Death and grief  

  Quick list:
   TLM back issues

  Growing up
  Via media
  Body politic
  In bad faith
  The Wall
Looking Back
  Sex & Violence


  The Rite Stuff

  Middle Class



  TLM Bookshop

Subscribe to The Little Magazine
Browse our bookstore
Browse back issues


Death is a word commonly used in this world. Headlines of a newspaper scream "100 dead in rail road accident", obituaries tell us that the loved one of some family has passed away and we hear of deaths from friends and family. Someone will tell you, "my grandmother passed away" or "my friend was killed in an accident". You murmur youíre sorry and-try to comfort them with a few words before going back to the routine of your life.

The actual meaning of death doesnít really hit you-till it happens to someone you love. Then suddenly what was just a commonly used word becomes deeply personal. The rational part of your mind tells you to accept it-it is said that all that is born must die-and yet the other half of your mind is screaming, -"This canít be happening, it canít be true".

All at once the finality of that word strikes you. Whatever religious belief one may haveódeath simply means youíll never see that person again ---in this world --in this life. It means that youíll never hear their voice, never see them smile or laugh againóit is a physical as well as an emotional loss. In someway it is like loosing a part of yourself-because when we love someone we give a part of ourselves to them.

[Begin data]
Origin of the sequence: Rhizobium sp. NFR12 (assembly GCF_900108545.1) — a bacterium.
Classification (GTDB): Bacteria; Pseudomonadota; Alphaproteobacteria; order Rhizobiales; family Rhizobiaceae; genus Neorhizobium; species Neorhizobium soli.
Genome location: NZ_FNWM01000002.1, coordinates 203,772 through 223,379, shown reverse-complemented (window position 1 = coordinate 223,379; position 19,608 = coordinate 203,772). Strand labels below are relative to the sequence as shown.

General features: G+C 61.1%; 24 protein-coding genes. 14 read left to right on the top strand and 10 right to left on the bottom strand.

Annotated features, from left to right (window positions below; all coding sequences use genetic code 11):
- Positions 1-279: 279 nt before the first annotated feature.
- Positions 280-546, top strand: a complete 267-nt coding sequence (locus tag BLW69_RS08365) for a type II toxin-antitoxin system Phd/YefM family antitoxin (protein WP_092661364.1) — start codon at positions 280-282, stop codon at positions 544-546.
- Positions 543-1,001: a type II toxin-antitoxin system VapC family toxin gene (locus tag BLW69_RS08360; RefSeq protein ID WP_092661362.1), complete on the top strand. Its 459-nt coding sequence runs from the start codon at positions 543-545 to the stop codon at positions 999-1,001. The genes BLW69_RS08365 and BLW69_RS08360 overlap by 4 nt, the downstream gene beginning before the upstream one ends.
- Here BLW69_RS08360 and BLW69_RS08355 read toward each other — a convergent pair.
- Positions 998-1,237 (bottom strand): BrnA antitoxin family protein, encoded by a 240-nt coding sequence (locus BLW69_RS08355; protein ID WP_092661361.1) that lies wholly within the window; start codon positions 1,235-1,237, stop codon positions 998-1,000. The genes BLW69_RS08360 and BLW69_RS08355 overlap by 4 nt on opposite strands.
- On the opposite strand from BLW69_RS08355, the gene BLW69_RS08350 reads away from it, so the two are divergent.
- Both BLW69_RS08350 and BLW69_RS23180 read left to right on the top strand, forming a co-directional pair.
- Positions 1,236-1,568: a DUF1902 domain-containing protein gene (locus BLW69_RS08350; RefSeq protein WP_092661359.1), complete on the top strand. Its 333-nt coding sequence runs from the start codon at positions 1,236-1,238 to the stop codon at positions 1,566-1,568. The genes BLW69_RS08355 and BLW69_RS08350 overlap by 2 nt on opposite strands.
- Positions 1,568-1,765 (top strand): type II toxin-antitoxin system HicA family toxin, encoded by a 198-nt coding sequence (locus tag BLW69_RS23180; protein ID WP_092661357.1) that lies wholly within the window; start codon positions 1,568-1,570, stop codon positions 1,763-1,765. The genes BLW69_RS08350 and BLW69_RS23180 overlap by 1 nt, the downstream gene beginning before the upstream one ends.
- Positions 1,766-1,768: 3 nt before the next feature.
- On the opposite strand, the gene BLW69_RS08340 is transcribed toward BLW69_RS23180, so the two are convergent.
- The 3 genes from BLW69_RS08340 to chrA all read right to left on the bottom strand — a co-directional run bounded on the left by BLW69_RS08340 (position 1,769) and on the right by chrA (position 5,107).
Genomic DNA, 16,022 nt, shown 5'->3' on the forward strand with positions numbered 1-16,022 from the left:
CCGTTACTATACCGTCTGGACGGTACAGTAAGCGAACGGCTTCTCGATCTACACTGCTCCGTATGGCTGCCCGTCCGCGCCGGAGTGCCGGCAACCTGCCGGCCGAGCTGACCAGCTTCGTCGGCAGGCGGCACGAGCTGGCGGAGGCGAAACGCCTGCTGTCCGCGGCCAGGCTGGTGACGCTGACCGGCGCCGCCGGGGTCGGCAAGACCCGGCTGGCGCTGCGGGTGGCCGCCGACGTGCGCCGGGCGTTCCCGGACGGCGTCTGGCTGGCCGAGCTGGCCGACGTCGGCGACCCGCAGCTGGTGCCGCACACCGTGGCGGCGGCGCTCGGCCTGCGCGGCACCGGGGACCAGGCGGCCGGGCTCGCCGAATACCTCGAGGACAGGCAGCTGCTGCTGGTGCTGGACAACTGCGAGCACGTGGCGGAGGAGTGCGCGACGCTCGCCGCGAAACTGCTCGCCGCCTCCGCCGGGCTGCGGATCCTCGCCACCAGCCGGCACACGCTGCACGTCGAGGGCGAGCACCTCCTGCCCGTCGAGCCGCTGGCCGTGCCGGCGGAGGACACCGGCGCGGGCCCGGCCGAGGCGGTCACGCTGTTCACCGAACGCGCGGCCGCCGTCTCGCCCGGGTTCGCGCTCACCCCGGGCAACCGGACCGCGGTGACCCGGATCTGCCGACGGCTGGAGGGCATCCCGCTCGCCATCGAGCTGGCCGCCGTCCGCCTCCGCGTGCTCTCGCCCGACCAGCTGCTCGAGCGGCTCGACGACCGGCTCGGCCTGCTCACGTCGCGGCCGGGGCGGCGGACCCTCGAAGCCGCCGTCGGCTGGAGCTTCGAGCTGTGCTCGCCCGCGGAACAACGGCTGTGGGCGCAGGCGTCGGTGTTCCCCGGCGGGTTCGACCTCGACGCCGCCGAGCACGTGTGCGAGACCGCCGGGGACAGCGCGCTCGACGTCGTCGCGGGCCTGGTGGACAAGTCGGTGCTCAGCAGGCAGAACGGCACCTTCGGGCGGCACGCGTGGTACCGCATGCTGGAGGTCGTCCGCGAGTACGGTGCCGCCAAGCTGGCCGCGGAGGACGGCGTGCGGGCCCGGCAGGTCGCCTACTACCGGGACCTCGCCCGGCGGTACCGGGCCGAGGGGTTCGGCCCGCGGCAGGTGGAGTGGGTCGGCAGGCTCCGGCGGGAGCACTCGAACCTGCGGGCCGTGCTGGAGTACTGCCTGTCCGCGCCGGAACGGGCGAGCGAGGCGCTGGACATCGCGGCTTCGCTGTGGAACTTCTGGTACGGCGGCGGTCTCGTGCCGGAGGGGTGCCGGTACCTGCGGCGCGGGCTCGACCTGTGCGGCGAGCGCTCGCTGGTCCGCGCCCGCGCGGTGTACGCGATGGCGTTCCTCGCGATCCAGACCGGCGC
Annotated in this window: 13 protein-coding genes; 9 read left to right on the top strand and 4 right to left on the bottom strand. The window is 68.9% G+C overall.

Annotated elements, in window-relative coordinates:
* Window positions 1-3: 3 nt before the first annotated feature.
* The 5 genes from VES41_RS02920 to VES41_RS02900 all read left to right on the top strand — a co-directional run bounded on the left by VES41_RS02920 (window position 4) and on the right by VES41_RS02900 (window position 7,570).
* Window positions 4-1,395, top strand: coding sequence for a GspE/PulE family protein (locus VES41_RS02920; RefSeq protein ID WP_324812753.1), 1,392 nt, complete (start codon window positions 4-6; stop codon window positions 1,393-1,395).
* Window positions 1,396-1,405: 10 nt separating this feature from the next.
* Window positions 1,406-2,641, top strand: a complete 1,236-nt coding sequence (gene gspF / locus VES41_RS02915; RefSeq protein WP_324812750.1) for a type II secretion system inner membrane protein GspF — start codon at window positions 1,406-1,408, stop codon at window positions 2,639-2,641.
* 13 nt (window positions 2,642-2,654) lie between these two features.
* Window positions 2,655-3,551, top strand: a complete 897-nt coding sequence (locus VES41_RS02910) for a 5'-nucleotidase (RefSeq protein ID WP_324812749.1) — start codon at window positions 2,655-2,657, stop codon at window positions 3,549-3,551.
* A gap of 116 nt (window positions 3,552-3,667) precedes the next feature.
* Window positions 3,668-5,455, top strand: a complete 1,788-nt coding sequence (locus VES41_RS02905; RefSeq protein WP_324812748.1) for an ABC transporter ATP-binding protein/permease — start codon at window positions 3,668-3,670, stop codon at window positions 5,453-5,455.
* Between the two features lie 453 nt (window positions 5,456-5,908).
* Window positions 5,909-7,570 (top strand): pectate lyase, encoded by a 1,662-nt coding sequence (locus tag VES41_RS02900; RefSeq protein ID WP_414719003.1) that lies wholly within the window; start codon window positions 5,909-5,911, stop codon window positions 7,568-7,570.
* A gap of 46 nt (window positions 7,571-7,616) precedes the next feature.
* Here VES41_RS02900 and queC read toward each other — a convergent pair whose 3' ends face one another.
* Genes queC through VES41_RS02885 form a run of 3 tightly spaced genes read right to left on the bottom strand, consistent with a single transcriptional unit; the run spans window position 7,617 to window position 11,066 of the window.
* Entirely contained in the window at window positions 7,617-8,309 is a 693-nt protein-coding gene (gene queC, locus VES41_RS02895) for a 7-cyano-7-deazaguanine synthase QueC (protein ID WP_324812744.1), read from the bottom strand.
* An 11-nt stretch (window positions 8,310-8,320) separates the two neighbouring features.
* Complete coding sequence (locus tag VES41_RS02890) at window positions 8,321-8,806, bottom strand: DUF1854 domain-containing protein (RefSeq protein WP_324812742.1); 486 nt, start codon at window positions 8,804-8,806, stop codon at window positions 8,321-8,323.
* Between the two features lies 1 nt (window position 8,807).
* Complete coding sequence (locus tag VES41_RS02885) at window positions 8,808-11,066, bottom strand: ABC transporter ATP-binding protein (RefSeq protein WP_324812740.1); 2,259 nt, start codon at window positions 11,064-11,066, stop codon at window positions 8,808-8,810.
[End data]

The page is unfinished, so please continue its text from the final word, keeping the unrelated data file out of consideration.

When the person who has died is young-the grief may be more-as we grieve for them as well as ourselves-but no matter at what age death occurs the loss is no less. Yes ≠we shall always have memories-but the thing is-we can never create new ones. You will never again sit by your grandmotherís bed as she makes those huge paper boats from single sheets of paper for you to sail on rivers produced by the rain. Never again will you feel the excitement of riding a bike with your friend-because both bike and friend are now still.

Sometimes when illness has been prolonged and when the prognosis was death-people tell you that it was a good thing you were prepared-but how does one prepare oneself for such loss which has the capacity to shake the very roots of ones foundation?

More difficult to handle than the immediate grief is the permanence of loss that sets in later. That the person who was once so much a part of your life is no more is a difficult thing to believe and accept.

Death and the grief accompanying it are as much apart of life as birth and itís joy. Like everything else in life, death is a teacher. Death teaches us that love is true and that love and friendship we felt for a person will remain even though he or she is no longer with us. It teaches us to value relationships and family-and not to take anyone or anything for granted. We realize then the importance of the time we spent listening to friendís feelings or a grandparentís childhood memory.

We come to know that the most important time in life is the present ≠because the future is so uncertain and the past is just a memory and we learn to tell the people we love how much they mean to us-for who knows -what may happen tomorrow?

This copy is posted as it was received. It has not been edited by TLM

Read what others say

Critique this poem:





Submit your work